“I had to face my mortality and try to understand what made my life worth living and I needed Emma’s (my doctor’s) help to do so. Torn between being a doctor and being a patient, delving into medical science and turning back to literature for answers, I struggled, while facing my own death to rebuild my own life – or perhaps find a new one.”

I cannot imagine what one’s options would be when diagnosed with a severe/ terminal mental illness. Saagar was unable to access his own life as he knew it and perhaps chose to find a new one.

Day 640



In 1960 Roald Dahl’s son Theo developed hydrocephalus (fluid collection in the brain) following a road accident. He needed repeated surgeries to drain the fluid through a thin tube (shunt) away from his brain. The problem was that the shunts repeatedly got blocked.

Dahl knew Stanley Wade, an expert in precision hydraulic engineering from their shared hobby of flying model aircrafts. In 1960 a team formed by Wade, neurosurgeon Kenneth Till and Dahl invented a new valve with a negligible risk of blockage. By the time the device was perfected, Theo had healed to the point at which it was not necessary for him. However, several thousand other children around the world benefited from the WDT valve before medical technology progressed beyond it.

His daughter Olivia died of measles at the age of seven in 1962. Her death destroyed him. Many years later he spoke of his lack of fear of death, “If Olivia can do it, so can I.”

Roald Dahl believed in taking practical steps to improve the lives of those around him. He generously gave his time and money to help seriously ill children and their families, including many he never met. Roald Dahl’s Marvellous Children’s Charity helps to make life better for seriously ill children and young people in the UK.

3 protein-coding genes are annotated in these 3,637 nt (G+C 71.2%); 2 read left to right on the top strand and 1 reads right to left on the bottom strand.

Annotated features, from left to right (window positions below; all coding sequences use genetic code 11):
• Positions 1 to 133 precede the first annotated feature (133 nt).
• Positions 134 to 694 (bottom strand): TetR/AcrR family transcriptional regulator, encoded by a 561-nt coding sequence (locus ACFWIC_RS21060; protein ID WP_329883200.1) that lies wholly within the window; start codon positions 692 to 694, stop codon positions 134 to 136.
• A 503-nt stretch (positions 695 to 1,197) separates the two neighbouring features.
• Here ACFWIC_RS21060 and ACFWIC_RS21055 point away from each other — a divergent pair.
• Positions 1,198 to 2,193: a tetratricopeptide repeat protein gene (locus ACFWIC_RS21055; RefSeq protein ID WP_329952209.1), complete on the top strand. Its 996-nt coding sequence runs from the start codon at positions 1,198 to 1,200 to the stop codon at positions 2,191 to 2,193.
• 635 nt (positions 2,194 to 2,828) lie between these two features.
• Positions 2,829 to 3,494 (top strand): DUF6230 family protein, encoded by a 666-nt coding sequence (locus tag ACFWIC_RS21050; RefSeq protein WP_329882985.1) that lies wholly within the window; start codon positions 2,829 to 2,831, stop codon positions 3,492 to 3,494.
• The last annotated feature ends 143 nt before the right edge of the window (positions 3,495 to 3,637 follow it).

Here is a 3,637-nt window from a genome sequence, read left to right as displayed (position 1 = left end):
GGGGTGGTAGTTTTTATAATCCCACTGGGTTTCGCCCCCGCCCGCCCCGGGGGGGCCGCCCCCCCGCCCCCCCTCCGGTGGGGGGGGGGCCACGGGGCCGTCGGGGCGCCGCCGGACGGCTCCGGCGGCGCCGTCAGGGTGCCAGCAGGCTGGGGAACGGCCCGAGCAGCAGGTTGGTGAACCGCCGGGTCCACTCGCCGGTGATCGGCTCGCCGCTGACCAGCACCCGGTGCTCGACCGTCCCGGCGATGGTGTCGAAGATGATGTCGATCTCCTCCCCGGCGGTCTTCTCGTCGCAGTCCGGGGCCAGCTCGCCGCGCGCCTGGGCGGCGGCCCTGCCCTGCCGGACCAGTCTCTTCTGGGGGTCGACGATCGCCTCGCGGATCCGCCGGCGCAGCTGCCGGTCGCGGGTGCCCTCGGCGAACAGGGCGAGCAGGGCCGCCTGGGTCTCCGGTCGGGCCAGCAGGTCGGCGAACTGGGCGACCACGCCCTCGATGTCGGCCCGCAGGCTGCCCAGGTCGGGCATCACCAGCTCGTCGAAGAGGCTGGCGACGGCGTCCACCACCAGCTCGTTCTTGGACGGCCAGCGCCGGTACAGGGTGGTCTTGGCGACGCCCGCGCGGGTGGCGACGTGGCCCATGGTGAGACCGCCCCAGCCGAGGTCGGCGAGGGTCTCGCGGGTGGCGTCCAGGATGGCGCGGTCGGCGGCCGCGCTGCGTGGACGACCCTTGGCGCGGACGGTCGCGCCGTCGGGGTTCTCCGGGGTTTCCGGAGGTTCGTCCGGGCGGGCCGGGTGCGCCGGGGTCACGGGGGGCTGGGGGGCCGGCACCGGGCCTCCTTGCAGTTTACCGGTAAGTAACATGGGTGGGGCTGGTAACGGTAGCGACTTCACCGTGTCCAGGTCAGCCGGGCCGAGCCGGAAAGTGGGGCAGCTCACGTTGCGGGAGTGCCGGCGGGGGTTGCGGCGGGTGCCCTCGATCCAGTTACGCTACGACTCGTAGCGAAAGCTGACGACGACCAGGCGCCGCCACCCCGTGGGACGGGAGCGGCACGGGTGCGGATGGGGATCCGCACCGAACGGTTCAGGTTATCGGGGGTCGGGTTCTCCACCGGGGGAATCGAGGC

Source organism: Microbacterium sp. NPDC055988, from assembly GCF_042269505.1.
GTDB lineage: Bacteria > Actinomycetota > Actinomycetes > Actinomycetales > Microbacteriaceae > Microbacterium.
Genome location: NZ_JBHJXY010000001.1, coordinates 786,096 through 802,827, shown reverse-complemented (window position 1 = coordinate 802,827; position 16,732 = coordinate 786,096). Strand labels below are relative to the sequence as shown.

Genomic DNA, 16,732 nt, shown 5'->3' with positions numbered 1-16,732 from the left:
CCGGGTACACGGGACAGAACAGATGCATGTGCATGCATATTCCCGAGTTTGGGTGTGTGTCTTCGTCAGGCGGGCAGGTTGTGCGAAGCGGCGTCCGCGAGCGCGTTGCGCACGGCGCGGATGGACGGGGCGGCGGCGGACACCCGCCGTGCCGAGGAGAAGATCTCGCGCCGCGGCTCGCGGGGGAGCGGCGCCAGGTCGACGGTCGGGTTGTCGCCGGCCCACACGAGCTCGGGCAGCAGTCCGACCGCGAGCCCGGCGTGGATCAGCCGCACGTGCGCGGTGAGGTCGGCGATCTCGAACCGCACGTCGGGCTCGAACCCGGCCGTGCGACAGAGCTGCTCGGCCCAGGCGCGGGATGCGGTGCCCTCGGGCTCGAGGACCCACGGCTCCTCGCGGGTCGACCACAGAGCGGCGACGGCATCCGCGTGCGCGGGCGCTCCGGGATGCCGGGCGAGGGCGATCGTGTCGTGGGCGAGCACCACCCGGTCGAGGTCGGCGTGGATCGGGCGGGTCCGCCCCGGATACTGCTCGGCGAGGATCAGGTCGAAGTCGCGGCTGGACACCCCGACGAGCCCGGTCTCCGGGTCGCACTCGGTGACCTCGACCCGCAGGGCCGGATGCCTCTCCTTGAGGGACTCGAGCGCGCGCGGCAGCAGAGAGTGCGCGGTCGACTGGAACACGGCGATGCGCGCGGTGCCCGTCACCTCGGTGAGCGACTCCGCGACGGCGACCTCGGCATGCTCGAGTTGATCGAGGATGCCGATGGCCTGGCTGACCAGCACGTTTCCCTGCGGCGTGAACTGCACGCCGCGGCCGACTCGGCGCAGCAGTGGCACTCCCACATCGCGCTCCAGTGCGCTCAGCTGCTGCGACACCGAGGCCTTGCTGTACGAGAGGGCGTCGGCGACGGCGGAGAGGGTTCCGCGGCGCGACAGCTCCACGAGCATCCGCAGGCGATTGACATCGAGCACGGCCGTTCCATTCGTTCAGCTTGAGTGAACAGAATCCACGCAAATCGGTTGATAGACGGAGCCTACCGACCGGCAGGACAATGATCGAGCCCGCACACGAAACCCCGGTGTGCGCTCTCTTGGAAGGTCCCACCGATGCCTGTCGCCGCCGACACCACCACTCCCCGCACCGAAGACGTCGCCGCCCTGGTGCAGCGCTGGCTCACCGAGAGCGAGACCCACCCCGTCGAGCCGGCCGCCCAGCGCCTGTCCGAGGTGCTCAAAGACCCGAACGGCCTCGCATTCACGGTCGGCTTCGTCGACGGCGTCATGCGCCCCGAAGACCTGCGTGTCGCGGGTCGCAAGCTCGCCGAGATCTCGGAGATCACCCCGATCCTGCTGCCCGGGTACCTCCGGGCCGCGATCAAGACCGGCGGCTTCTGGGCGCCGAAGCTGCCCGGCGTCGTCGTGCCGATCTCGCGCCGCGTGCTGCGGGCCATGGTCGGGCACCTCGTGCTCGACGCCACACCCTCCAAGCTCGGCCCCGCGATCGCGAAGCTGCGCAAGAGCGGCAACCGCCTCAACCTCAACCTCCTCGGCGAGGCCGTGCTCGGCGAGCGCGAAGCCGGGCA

The charity believes that every child has the right to a more marvellous life, no matter how ill they are, or short their life may be. They focus upon helping those who have the biggest needs, and who aren’t being fully supported by anybody else. This might be because they have a serious rare condition, be living in poverty, or not have any family at all.

2016 marks 100 years since the birth of Roald Dahl, an extraordinary storyteller, a pilot, a spy, an inventor and most of all, a father.


Day 631

Kamikaze” is a word that has become synonymous with all that is crazy, fanatical and self-destructive. It literally means ‘divine wind’. Kamikaze aircraft were essentially pilot-guided explosive missiles, purpose-built or converted from conventional aircraft. In the second world war young Japanese pilots would attempt to crash their aircraft into enemy ships in what was called a ‘body attack’.

“Dear mother, my one regret is I could not do more for you before I die. But to die as a fighter for the emperor is an honour. Please do not feel sad.” A lot of letters had been written in this vein. They appear to confirm the view that a whole generation of Japanese men had been brainwashed into self-abnegation and blind obedience to the Emperor.

Young school girls bid farewell to the departing kamikaze pilots with cherry blossom branches:



‘Honour’ is an abstract concept entailing a perceived quality of worthiness and respectability that affects both the social standing and the self-evaluation of an individual or an organisation such as a family, school or nation. Young minds can be moulded into believing that dying is a good idea. It has been happening for many years and continues to carry on through many generations in various parts of the world for one reason or another.